News Brief
Video still via Al Jazeera

Rwanda Is Sending Officials To Reinforce Countrywide Ban on Skin Bleaching Products

The Rwandan government has called on authorities to seize products from markets in Kigali and across the country.

Rwanda has seriously cracked down on the sale of skin bleaching and skin lightening products in the country, CNN reports.


Its ministry of health, food and drug authority, as well as the standards board have made calls to send officials to seize products from markets in Kigali and in provinces across the Rwanda in lieu of the country's campaign against skin bleaching.

"Operations are being conducted by technical people," Simeon Kwizera, public relations and communications officer of the Rwanda Standard Board tells CNN. "The police is there to oversee only and make sure that all operations are being conducted in a safe way."

CNN adds that the standards board informed the public back in December to be wary of the alternative names for hydroquinone, a bleaching agent that is prohibited in commercial cosmetics.

Rwandan police say over 5,000 banned products have been confiscated from beauty shops across the country so far.

Despite the increased awareness around the dangers of skin bleaching in African communities are being implemented into action, the niche still shows itself to be a cash cow—taking advantage of the impact of self-hate. Revisit the outrage Blac Chyna and Cameroonian singer Dencia sparked when they launched their collaboration skin lightening product in Lagos here.

Music

6 Samples From 'Éthiopiques' in Hip-Hop

A brief history of Ethio-jazz cultural exchange featuring songs by Nas & Damian Marley, K'naan, Madlib and more.

This article was originally published on OkayAfrica in March, 2017. We're republishing it here for our Crossroads series.

It's 2000 something. I'm holed up in my bedroom searching for samples to chop up on Fruity Loops. While deep into the free-market jungle of Amazon's suggested music section, I stumble across a compilation of Ethiopian music with faded pictures of nine guys jamming in white suit jackets. I press play on the 30 second sample.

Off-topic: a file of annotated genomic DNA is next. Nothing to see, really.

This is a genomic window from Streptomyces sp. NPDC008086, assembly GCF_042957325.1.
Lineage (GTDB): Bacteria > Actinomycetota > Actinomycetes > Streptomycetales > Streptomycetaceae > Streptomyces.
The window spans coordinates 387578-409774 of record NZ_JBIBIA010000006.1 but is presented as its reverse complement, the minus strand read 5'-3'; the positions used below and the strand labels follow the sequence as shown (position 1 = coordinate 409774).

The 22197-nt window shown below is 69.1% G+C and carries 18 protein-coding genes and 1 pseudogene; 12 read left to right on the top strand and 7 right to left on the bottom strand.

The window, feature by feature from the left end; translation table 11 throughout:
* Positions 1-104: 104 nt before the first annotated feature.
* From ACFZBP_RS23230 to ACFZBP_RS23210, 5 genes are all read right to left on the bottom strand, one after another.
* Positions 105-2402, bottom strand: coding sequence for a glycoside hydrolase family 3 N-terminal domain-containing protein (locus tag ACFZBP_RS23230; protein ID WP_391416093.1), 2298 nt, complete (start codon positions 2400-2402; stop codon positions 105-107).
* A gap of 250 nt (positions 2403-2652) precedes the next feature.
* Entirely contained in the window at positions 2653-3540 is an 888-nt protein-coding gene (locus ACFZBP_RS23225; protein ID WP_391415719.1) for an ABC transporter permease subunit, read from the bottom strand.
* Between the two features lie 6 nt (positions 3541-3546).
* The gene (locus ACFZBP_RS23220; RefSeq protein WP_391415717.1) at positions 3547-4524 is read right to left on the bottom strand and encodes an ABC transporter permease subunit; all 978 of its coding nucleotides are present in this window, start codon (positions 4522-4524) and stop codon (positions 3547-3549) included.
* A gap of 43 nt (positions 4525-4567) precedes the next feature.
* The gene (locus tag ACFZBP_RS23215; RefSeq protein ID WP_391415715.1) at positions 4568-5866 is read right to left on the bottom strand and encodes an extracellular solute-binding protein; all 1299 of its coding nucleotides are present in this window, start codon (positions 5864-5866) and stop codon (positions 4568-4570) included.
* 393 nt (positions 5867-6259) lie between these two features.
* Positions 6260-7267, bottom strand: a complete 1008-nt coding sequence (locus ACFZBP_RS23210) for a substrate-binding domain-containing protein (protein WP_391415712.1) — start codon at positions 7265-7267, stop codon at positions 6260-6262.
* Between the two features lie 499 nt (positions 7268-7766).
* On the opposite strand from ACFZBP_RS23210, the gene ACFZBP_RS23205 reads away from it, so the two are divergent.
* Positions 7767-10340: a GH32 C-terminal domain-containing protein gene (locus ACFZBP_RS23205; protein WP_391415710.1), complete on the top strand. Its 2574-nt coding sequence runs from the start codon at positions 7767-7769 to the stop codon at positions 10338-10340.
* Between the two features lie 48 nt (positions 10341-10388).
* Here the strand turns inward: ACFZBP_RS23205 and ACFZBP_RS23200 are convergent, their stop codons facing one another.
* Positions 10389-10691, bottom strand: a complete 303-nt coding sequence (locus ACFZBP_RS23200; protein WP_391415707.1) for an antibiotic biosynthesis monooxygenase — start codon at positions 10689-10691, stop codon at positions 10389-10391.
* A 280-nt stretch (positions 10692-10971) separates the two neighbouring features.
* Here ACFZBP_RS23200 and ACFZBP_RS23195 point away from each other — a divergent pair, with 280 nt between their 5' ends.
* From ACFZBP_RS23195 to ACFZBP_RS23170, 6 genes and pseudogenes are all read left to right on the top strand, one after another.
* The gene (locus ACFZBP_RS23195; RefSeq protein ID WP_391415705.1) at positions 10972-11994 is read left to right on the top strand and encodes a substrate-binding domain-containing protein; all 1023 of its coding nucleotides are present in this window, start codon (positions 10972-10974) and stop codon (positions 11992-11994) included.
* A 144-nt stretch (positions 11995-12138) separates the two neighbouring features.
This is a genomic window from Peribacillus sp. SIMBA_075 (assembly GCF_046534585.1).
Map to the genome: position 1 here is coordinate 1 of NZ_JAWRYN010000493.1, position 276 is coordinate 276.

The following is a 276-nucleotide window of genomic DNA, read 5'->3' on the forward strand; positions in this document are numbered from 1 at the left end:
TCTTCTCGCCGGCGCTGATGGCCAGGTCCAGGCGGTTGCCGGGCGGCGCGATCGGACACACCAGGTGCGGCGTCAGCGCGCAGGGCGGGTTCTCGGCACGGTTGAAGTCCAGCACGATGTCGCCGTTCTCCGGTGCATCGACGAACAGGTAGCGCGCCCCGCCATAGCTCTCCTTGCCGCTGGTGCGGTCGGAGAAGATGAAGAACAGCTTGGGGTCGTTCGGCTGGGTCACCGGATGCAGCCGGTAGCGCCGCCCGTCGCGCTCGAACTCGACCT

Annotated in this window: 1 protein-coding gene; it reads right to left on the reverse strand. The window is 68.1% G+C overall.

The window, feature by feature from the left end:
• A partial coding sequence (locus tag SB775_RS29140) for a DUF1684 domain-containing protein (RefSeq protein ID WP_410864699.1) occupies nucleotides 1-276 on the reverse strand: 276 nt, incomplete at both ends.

My mind races with the opportunities these breakbeats offered a budding beat maker. Catchy organs, swinging horns, funky guitar riffs, soulful melodies and grainy and pained vocalists swoon over love lost and gained. Sung in my mother tongue—Amharic—this was a far cry from the corny synthesizer music of the 1990s that my parents played on Saturday mornings. I could actually sample this shit.

The next day, I burn a CD and pop it into my dad's car. His eyes light up when the first notes ooze out of the speakers. “Where did you get this?" He asks puzzlingly. “The internet," I respond smiling.

In the 1970s my dad was one of thousands of high school students in Addis Ababa protesting the monarchy. The protests eventually created instability which lead to a coup d'état. The monarchy was overthrown and a Marxist styled military junta composed of low ranking officers called the Derg came to power. The new regime subsequently banned music they deemed to be counter revolutionary. When the Derg came into power, Amha Eshete, a pioneering record producer and founder of Ahma Records, fled to the US and the master recordings of his label's tracks somehow ended up in a warehouse in Greece.

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